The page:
In June 2016, in a national referendum, the people of Britain opted by a small majority to leave the European Union. It was clear right away that it was to be a controversial decision of truly historical significance (to the United Kingdom, if not to everyone else), but few could have foreseen how it would go on to become one of the most divisive, long drawn out and consensus-shattering episodes in the country's recent history.

Two years on, with the deadline for Brexit just a few months away, bitter political arguments are still raging about the exact terms of Britain's departure, whether those terms should be subject to a second referendum or the whole project should be abandoned altogether. Today, as a result, the country appears to be assailed with doubt and uneasy about the future, its international reputation for competence and stability under threat, many of its people infuriated with a tortuous negotiation process that has seen the current UK government as still unable to devise a deal that will be acceptable to all of its own supporters, let alone its opponents or the country at large.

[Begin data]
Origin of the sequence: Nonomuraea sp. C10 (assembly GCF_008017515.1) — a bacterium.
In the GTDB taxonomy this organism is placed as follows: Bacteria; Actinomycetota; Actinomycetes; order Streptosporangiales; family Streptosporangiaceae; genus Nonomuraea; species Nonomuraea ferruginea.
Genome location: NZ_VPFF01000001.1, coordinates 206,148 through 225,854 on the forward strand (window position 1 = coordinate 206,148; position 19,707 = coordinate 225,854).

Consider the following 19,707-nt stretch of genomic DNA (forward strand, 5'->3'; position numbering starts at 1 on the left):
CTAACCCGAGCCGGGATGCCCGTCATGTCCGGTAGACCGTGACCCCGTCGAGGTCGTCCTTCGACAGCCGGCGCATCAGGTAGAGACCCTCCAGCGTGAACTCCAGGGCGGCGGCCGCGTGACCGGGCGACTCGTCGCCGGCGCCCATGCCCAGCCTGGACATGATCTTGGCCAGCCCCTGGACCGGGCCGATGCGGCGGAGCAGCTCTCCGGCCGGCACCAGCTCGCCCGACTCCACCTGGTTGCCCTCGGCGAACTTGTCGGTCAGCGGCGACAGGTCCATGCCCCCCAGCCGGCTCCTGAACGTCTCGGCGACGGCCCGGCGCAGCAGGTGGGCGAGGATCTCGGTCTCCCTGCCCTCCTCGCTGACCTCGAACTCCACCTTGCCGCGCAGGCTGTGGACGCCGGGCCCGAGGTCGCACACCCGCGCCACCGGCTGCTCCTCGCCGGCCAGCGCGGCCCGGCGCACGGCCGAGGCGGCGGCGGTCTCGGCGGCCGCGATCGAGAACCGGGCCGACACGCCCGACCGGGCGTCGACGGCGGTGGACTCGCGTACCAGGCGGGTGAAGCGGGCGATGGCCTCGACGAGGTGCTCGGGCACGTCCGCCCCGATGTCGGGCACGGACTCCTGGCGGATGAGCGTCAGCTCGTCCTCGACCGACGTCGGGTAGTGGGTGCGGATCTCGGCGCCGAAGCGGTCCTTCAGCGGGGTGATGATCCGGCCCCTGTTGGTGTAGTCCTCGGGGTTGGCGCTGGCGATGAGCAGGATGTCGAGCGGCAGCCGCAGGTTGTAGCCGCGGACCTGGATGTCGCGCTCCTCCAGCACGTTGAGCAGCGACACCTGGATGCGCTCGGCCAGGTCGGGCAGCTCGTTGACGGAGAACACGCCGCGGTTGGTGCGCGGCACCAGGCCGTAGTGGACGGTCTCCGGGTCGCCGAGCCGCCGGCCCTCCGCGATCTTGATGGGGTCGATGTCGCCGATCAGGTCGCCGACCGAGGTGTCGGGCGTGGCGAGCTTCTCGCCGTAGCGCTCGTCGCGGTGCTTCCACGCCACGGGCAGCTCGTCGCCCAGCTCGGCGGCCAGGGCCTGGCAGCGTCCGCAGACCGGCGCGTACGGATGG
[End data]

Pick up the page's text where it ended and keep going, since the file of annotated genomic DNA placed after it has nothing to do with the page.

Even as this film was being prepared, the governing Conservative administration's plans for getting final parliamentary approval for an exit agreement, painstakingly brokered with the EU, were going awry. Prime Minister Theresa May was forced to pull out of the vote at the last minute in the face of mounting evidence it would be overwhelmingly defeated and was then subjected to another trial, a vote of no confidence initiated by Eurosceptic members of her own party. She won that ballot at least, but it's still not clear how she'll be able to piece together a majority for a Brexit deal that will satisfy many competing shades of opinion

Indeed, had some malign adversary ever tried to dream up a scheme to unsettle the UK, to sow disquiet among its people, to undermine its economy and destabilise its relations with allies and partners, they could hardly have devised anything better.

So what then if the original vote to leave the EU was tainted? What if, instead of being a free and fair reflection of the peoples' will, the Brexit referendum was actually influenced by dirty money and manipulated by a hostile foreign power?

It might sound far-fetched, but it's gaining currency as an idea and certainly, curious questions about the referendum keep surfacing, prompting calls for an investigation before a final Brexit deal is done and it's too late to make amends.

We asked veteran British investigative journalist Paul Lashmar to find out why.

Source: Al Jazeera